Dr. Wendy Freeman’s critical take on social media in the university classroom
By Monica Batac, MPC 2015
MPC students and alumni will likely know Dr. Wendy Freeman and the many hats she wears at the School of Professional Communication. In addition to her research and teaching, Dr. Freeman has served as Graduate Program Director for the past two and a half years. From January to June 2015 she’s on sabbatical, continuing her research on the use of social media in and outside of the university classroom.
Staying true to our educational-technologist backgrounds, Dr. Freeman and I conducted this interview using Google Docs.
Monica: So you’re on sabbatical this term—a much deserved break—though I suppose it’s not really a vacation! Tell us a bit about the research you’re undertaking this year.
Dr. Freeman: Yes, I’m definitely not treating this as a vacation! My research focuses on the use of technology for teaching and learning in higher education, so I need to keep up. I am writing a couple of articles, and I am also working on a grant proposal. The article I’m really excited about presents an analysis of interviews with university faculty who use social media to support their classroom teaching. I hope to show how the choices faculty make about how they use technology is related to their experience with the technology outside the classroom.
Monica: Could you give us an example?
Dr. Freeman: One surprising finding is the amount of power students actually have when it comes to shaping the way their professors use technology. My goal with this current research focus is to take a more critical approach. It’s a complex issue and I’m looking forward to exploring this through some of the more philosophical thinking about technology.
Monica: For those professors who are more reluctant to try and test out social media for teaching, what’s stopping them?
Dr. Freeman: It’s complex. People tend to have hopes and expectations for technology, or they are fearful.
Monica: They’re afraid.
Dr. Freeman: Well, any one technology can be used in a range of different ways and there are always unexpected consequences. For me, I like the experimentation and uncertainty. I enjoy working with my students to learn new things, as long as I am sure that it won’t interfere with their learning.
Monica: So you don’t mind having cell phones in the classroom?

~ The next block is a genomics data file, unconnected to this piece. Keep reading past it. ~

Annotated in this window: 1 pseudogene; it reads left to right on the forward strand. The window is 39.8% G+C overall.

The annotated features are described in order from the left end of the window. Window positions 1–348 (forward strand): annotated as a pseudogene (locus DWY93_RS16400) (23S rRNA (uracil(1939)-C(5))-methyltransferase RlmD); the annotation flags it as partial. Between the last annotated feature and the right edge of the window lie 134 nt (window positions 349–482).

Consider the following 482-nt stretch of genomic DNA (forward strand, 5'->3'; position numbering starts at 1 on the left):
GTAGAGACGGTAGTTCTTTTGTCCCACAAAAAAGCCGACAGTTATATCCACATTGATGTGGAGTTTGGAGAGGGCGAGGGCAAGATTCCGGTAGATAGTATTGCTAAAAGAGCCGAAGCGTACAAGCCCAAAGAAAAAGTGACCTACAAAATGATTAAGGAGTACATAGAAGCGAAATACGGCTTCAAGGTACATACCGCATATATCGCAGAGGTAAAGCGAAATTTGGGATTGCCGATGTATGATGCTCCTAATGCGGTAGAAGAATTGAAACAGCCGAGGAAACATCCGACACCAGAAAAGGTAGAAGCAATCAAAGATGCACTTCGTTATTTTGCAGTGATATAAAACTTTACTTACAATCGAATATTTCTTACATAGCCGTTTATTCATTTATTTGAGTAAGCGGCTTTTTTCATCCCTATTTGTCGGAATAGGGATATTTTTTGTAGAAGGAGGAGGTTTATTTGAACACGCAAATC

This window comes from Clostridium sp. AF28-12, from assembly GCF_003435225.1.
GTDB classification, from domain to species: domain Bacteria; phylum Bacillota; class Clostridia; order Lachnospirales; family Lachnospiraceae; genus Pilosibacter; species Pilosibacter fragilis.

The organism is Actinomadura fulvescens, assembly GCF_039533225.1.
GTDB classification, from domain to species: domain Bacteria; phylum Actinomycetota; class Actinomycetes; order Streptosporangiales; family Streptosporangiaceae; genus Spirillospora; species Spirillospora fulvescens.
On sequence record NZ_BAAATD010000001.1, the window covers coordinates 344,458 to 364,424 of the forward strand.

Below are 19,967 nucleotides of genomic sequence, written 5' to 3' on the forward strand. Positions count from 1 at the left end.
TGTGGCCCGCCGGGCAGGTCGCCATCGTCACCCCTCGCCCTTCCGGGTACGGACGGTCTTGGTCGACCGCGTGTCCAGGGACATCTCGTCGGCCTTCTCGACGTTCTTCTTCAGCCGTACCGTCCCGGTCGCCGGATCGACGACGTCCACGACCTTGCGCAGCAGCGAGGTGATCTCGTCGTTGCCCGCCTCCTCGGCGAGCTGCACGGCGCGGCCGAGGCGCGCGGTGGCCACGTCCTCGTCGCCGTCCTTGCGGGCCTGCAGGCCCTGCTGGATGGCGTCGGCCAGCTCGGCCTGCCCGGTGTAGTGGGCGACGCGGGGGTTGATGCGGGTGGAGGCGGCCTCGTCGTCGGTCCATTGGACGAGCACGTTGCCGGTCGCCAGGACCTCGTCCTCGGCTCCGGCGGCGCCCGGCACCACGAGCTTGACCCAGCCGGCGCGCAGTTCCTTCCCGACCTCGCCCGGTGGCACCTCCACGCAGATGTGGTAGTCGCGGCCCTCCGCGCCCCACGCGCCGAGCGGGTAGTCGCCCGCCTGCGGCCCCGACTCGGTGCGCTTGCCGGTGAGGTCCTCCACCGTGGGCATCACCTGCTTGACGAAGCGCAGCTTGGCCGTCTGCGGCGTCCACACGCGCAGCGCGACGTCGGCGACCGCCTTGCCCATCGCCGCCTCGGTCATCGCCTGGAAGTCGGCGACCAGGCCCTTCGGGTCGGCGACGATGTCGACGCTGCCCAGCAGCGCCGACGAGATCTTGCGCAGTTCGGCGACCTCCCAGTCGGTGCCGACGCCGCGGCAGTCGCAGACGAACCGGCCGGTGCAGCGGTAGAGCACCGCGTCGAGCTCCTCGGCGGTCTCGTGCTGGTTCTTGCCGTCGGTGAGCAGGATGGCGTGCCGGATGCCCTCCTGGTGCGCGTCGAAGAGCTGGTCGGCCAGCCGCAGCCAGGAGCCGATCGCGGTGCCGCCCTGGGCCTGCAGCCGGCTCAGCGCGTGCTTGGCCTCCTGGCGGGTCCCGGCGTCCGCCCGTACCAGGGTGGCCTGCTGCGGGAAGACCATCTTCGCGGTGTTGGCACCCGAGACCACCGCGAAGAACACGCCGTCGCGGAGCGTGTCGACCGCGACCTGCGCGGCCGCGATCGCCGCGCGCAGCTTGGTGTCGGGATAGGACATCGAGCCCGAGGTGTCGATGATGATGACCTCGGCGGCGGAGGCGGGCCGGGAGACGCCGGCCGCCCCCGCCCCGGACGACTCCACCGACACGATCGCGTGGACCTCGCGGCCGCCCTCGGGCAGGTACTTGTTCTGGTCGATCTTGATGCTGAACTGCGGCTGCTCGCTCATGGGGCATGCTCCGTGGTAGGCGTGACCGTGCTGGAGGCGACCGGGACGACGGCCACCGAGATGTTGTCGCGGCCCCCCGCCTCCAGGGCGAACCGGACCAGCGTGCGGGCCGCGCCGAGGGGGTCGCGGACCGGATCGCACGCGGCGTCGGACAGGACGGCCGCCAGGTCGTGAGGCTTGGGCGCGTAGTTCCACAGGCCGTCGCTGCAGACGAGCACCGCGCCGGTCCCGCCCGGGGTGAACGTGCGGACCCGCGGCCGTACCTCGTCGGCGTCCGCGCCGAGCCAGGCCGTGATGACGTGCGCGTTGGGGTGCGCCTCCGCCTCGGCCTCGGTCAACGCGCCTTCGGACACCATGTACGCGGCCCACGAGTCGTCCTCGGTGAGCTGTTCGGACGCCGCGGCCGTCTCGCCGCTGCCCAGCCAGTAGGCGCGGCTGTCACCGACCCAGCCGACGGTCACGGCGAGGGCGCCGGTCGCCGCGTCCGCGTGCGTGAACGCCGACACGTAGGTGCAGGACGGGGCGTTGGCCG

Dr. Freeman: I try to integrate them. For example, a few years ago I decided to use Twitter as a kind of backchannel during student presentations. Students could pose questions and comments during the presentation and then a student moderator asked the questions at the end. One thing I didn’t anticipate was that the presenters would rush back to their seats after their presentations to see what had been said. They had a record of all the questions and comments. This would not happen if students just asked questions orally, without technology.
Monica: Now, would you consider yourself a savvy social media user? What social media do you use for personal use?
Dr. Freeman: That’s a great question. I never feel like I know enough about technology. I am actually not very active on social media. I am more interested in using it professionally, to learn how it works so I can understand its uses for teaching and more broadly in society.
Monica: What advice do you have for students and professors regarding social media use?
Dr. Freeman: For professors, it’s important to try a platform outside the classroom first to see how it functions. That is really the only way to figure out how a tool can fit into the way a person teaches. For students, in my teaching, I tend to focus on activities that help students to find a professional voice on the social platforms they’re used to using to socialize.
Monica: Before you go, what’s next for your research?
Dr. Freeman: For my sabbatical, I’d like to learn a bit more about social network analysis and learning analytics, so I have to dust off my statistics training.
Dog or cat?
I have a cat, but I’d like to also have a dog.
Favourite meal of the day?
Red or white?
Mac or PC?
iPhone or Android?
iPhone. This is a fun question for me. I love gadgets. I’m thinking about getting the Apple watch. My favourite present this year was a littleBits starter kit. I’m looking forward to playing around with simple programming.